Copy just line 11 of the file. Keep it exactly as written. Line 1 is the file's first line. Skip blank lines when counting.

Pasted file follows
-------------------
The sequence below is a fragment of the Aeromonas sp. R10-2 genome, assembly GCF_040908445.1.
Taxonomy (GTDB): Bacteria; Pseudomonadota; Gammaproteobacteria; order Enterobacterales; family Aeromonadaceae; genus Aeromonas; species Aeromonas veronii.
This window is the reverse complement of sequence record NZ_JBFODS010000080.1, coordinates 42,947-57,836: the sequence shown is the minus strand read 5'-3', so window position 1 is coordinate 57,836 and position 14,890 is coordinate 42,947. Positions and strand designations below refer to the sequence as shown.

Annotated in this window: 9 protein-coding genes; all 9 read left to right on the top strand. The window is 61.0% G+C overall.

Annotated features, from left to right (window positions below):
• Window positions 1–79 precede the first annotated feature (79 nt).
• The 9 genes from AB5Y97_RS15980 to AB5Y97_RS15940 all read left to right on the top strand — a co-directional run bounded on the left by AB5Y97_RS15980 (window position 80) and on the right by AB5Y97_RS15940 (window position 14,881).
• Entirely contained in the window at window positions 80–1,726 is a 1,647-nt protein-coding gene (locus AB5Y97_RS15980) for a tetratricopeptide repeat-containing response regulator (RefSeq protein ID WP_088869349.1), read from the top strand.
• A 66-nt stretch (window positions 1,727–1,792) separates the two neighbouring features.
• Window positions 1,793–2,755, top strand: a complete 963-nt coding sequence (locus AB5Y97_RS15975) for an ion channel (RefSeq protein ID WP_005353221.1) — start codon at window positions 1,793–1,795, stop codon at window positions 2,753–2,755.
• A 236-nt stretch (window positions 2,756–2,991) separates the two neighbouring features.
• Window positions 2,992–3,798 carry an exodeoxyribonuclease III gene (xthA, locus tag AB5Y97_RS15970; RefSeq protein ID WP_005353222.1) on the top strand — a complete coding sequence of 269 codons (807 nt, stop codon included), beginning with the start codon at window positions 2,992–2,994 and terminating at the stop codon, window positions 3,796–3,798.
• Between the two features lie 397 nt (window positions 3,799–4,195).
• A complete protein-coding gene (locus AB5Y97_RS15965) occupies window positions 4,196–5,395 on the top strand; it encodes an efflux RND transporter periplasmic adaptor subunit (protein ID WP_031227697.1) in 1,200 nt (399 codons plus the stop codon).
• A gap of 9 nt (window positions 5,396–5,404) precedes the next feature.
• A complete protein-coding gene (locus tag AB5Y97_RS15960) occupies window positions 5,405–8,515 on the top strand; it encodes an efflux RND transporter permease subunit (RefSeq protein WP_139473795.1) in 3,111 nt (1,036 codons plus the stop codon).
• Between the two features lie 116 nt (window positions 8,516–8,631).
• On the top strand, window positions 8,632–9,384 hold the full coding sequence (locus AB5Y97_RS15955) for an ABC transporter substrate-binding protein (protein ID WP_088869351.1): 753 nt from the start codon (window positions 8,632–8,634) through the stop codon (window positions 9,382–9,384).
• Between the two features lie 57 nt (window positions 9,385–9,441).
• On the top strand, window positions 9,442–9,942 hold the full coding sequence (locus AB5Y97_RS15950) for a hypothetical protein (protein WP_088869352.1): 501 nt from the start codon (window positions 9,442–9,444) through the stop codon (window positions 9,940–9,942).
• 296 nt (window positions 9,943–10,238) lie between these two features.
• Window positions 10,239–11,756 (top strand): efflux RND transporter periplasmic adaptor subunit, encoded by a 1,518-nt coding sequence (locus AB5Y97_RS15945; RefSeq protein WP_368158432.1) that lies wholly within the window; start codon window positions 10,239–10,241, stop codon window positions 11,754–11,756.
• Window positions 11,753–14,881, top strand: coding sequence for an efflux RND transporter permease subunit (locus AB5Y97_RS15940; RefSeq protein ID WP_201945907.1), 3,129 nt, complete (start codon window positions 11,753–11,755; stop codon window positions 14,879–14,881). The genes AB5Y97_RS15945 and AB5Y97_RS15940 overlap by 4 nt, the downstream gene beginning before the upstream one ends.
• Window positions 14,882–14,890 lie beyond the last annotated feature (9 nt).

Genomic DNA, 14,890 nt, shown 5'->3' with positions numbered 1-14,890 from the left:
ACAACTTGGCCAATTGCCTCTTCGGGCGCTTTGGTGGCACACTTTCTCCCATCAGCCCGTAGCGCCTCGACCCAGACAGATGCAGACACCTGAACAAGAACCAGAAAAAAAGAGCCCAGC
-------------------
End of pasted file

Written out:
• A 236-nt stretch (window positions 2,756–2,991) separates the two neighbouring features.